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Kerry Profitt’s diary, May 13.

I’m probably not the first person who has felt this way, but I’m the first me who has, and that–self-centered, much?–is what really counts.

The aforementioned "way" is hard to define. Something like bored, but not that exactly. Here’s what it is. I’m a senior in high school, and I’ve already been accepted at Northwestern, which is up in Chicago, which is North-ish from Cairo, IL, which is here. So I know where I’m going to college and I think my grades would have to wholly suck to get them to change their minds about me. Which they don’t. Studying, with a few exceptions such as February, when my mom died, has been easy for me, so not so much of a problem with the grade thing.

Which means, I guess, that these last few weeks of class are the educational equivalent of wheel-spinning. It’s hard to focus on what the teachers say and hard to care about all the little dramas of my classmates. The days are getting warmer and longer and all signs indicate summer is coming.

And then there’s the fact that today is Mother’s Day. Which, see above.

I should be looking forward to prom and graduation and all, right? Not to mention the summer after that, and the fall and a new life as collegiate girl.

But hey–we can’t all be quote normal unquote.

As a for instance, prom would be a lot more fun with a boyfriend. But–see above, again–taking care of mom during her long illness has sort of meant that I haven’t had much time for that kind of thing. And then being uprooted after her passing, and going to live with Aunt Betty and Uncle Marsh, who are sweet enough as far as that goes, has meant that in this school, I hardly know anyone. Which adds, no doubt, to the general malaise of which I type.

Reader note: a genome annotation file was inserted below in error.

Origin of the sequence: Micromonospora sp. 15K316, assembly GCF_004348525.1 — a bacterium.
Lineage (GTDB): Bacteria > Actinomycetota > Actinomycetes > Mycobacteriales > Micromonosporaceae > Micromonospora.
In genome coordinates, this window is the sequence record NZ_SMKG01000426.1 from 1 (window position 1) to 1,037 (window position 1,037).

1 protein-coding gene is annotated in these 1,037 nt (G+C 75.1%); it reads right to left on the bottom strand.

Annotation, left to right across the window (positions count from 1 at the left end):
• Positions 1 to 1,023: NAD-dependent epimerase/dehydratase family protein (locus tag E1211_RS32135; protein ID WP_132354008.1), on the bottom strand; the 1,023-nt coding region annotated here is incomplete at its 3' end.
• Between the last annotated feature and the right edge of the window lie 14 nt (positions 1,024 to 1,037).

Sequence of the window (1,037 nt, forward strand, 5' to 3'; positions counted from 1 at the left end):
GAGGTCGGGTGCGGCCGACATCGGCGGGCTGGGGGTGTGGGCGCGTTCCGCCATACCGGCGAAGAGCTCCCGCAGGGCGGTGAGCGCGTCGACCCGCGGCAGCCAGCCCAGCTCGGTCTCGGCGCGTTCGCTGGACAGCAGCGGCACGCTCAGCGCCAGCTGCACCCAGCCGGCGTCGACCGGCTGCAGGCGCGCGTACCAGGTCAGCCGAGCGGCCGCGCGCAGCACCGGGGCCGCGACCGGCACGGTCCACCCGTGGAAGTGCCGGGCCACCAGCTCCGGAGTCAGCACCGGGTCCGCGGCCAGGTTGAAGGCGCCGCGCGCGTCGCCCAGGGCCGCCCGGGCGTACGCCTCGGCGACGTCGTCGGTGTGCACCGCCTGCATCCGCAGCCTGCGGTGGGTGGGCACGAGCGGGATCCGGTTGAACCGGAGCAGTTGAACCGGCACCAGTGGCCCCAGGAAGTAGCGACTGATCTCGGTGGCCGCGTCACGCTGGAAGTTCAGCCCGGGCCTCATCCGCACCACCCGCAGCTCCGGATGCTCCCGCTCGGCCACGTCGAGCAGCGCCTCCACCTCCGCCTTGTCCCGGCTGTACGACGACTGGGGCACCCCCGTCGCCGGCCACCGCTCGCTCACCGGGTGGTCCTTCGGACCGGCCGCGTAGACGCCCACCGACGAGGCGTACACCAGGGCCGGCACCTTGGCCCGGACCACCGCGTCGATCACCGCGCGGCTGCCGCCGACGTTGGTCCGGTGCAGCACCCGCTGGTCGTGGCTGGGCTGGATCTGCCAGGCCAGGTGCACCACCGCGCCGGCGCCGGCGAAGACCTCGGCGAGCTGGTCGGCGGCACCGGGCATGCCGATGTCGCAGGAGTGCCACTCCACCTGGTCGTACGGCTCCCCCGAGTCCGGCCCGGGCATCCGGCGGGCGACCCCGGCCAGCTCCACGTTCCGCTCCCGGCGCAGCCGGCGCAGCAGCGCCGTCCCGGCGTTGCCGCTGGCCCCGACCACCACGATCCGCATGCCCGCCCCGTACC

I toyed with the idea of buying Aunt Betty a Mother’s Day card, but in the end couldn’t do it. Instead of celebrating, I took a bus over to the cemetery today and took some flowers to Mom, daisies because she always loved them, to the point of putting some ridiculously goofy daisy stickers on our refrigerator a couple of years ago. I tried talking to her, but that felt weird, and I got self-conscious. So then I came home, read for awhile, finally dug out Ye Olde Laptop to memorialize these timeless thoughts.

Tomorrow? Monday. Back to school.

Can you say "pointless?"

More later,


Kerry Profitt’s diary, May 14.

Was it just yesterday I was all mopey and broody and such? Seems like, and thanks to the wonders of modern technology I can go check.


But not today. Because today, after school, I got this phone call. And what it was, was, a place called the Seaside Resort in a place called La Jolla, which is in a state called California, offered me a summer job!

I applied a little over a month ago, online. Had to answer an online questionnaire and do a phone interview. And then, nothing. Nothing. Still nothing.

But today, happiness all around! Because they want me. I have to get myself there, but I have a nice insurance settlement from Mom’s death, which is mostly for college but I can do this, too. Besides, I’ll make more than enough to cover the flight. I’ll also have to live there, of course, during the summer, because commuting from Illinois would be just a tad absurd, not to mention expensive. But they have a roommate matching service, so they’ll hook me up with some other summer employee or employees and we’ll get a place together. I guess they hire lots of seasonal help from all around the country, which is cool, so they’re used to helping people get temporary housing and deal with all the other odds and ends of picking up and flying to the ends of the Earth for summer work.